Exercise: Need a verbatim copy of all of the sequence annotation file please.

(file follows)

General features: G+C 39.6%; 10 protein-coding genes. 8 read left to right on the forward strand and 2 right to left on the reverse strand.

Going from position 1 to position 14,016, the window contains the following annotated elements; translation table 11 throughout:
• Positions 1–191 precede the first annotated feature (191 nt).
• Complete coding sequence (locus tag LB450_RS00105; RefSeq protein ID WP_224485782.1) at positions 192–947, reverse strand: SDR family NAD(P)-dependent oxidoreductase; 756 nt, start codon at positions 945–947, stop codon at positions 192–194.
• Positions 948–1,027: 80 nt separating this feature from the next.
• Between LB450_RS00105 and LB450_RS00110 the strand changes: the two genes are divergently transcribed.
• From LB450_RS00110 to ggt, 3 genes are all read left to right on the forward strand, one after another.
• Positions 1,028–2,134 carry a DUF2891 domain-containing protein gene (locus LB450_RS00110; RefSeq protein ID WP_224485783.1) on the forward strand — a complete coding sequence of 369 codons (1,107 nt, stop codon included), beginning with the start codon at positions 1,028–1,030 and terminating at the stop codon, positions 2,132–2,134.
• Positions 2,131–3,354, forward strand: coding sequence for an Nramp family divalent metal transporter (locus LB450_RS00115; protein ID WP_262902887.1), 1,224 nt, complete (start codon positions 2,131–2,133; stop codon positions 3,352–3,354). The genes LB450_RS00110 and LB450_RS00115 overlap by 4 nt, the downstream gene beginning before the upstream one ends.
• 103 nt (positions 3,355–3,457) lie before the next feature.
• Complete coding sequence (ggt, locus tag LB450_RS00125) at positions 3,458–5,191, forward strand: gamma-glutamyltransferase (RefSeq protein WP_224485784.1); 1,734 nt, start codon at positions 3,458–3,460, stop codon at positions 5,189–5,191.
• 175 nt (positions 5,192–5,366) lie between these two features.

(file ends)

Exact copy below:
General features: G+C 39.6%; 10 protein-coding genes. 8 read left to right on the forward strand and 2 right to left on the reverse strand.

Going from position 1 to position 14,016, the window contains the following annotated elements; translation table 11 throughout:
• Positions 1–191 precede the first annotated feature (191 nt).
• Complete coding sequence (locus tag LB450_RS00105; RefSeq protein ID WP_224485782.1) at positions 192–947, reverse strand: SDR family NAD(P)-dependent oxidoreductase; 756 nt, start codon at positions 945–947, stop codon at positions 192–194.
• Positions 948–1,027: 80 nt separating this feature from the next.
• Between LB450_RS00105 and LB450_RS00110 the strand changes: the two genes are divergently transcribed.
• From LB450_RS00110 to ggt, 3 genes are all read left to right on the forward strand, one after another.
• Positions 1,028–2,134 carry a DUF2891 domain-containing protein gene (locus LB450_RS00110; RefSeq protein ID WP_224485783.1) on the forward strand — a complete coding sequence of 369 codons (1,107 nt, stop codon included), beginning with the start codon at positions 1,028–1,030 and terminating at the stop codon, positions 2,132–2,134.
• Positions 2,131–3,354, forward strand: coding sequence for an Nramp family divalent metal transporter (locus LB450_RS00115; protein ID WP_262902887.1), 1,224 nt, complete (start codon positions 2,131–2,133; stop codon positions 3,352–3,354). The genes LB450_RS00110 and LB450_RS00115 overlap by 4 nt, the downstream gene beginning before the upstream one ends.
• 103 nt (positions 3,355–3,457) lie before the next feature.
• Complete coding sequence (ggt, locus tag LB450_RS00125) at positions 3,458–5,191, forward strand: gamma-glutamyltransferase (RefSeq protein WP_224485784.1); 1,734 nt, start codon at positions 3,458–3,460, stop codon at positions 5,189–5,191.
• 175 nt (positions 5,192–5,366) lie between these two features.